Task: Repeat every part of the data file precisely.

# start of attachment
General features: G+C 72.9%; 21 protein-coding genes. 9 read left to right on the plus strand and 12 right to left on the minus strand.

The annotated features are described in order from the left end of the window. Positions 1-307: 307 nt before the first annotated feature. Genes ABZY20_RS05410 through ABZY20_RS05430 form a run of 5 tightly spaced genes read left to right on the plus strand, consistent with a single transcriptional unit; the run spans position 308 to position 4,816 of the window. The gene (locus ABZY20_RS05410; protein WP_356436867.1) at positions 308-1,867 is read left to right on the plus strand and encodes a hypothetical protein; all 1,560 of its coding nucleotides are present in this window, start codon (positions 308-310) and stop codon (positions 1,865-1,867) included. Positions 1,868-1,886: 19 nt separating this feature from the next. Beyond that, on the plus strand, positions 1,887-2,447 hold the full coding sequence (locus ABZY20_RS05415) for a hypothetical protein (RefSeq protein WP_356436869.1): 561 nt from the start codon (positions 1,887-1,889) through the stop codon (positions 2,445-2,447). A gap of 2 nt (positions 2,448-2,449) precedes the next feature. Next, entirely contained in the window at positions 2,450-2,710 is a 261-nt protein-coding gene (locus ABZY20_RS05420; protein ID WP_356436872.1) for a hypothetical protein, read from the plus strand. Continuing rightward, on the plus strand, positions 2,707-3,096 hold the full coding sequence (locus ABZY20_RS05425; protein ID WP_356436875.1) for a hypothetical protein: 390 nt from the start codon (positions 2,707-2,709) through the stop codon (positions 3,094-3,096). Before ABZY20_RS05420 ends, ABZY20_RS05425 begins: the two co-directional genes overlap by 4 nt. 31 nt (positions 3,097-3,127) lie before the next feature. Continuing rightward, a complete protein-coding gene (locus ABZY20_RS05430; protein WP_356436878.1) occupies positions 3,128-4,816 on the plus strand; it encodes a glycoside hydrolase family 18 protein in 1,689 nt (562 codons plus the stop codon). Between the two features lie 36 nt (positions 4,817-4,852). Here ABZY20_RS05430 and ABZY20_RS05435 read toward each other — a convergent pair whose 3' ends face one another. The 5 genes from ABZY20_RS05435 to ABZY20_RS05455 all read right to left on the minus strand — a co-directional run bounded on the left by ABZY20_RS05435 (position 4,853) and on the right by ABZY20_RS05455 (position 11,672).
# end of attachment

General features: G+C 72.9%; 21 protein-coding genes. 9 read left to right on the plus strand and 12 right to left on the minus strand.

The annotated features are described in order from the left end of the window. Positions 1-307: 307 nt before the first annotated feature. Genes ABZY20_RS05410 through ABZY20_RS05430 form a run of 5 tightly spaced genes read left to right on the plus strand, consistent with a single transcriptional unit; the run spans position 308 to position 4,816 of the window. The gene (locus ABZY20_RS05410; protein WP_356436867.1) at positions 308-1,867 is read left to right on the plus strand and encodes a hypothetical protein; all 1,560 of its coding nucleotides are present in this window, start codon (positions 308-310) and stop codon (positions 1,865-1,867) included. Positions 1,868-1,886: 19 nt separating this feature from the next. Beyond that, on the plus strand, positions 1,887-2,447 hold the full coding sequence (locus ABZY20_RS05415) for a hypothetical protein (RefSeq protein WP_356436869.1): 561 nt from the start codon (positions 1,887-1,889) through the stop codon (positions 2,445-2,447). A gap of 2 nt (positions 2,448-2,449) precedes the next feature. Next, entirely contained in the window at positions 2,450-2,710 is a 261-nt protein-coding gene (locus ABZY20_RS05420; protein ID WP_356436872.1) for a hypothetical protein, read from the plus strand. Continuing rightward, on the plus strand, positions 2,707-3,096 hold the full coding sequence (locus ABZY20_RS05425; protein ID WP_356436875.1) for a hypothetical protein: 390 nt from the start codon (positions 2,707-2,709) through the stop codon (positions 3,094-3,096). Before ABZY20_RS05420 ends, ABZY20_RS05425 begins: the two co-directional genes overlap by 4 nt. 31 nt (positions 3,097-3,127) lie before the next feature. Continuing rightward, a complete protein-coding gene (locus ABZY20_RS05430; protein WP_356436878.1) occupies positions 3,128-4,816 on the plus strand; it encodes a glycoside hydrolase family 18 protein in 1,689 nt (562 codons plus the stop codon). Between the two features lie 36 nt (positions 4,817-4,852). Here ABZY20_RS05430 and ABZY20_RS05435 read toward each other — a convergent pair whose 3' ends face one another. The 5 genes from ABZY20_RS05435 to ABZY20_RS05455 all read right to left on the minus strand — a co-directional run bounded on the left by ABZY20_RS05435 (position 4,853) and on the right by ABZY20_RS05455 (position 11,672).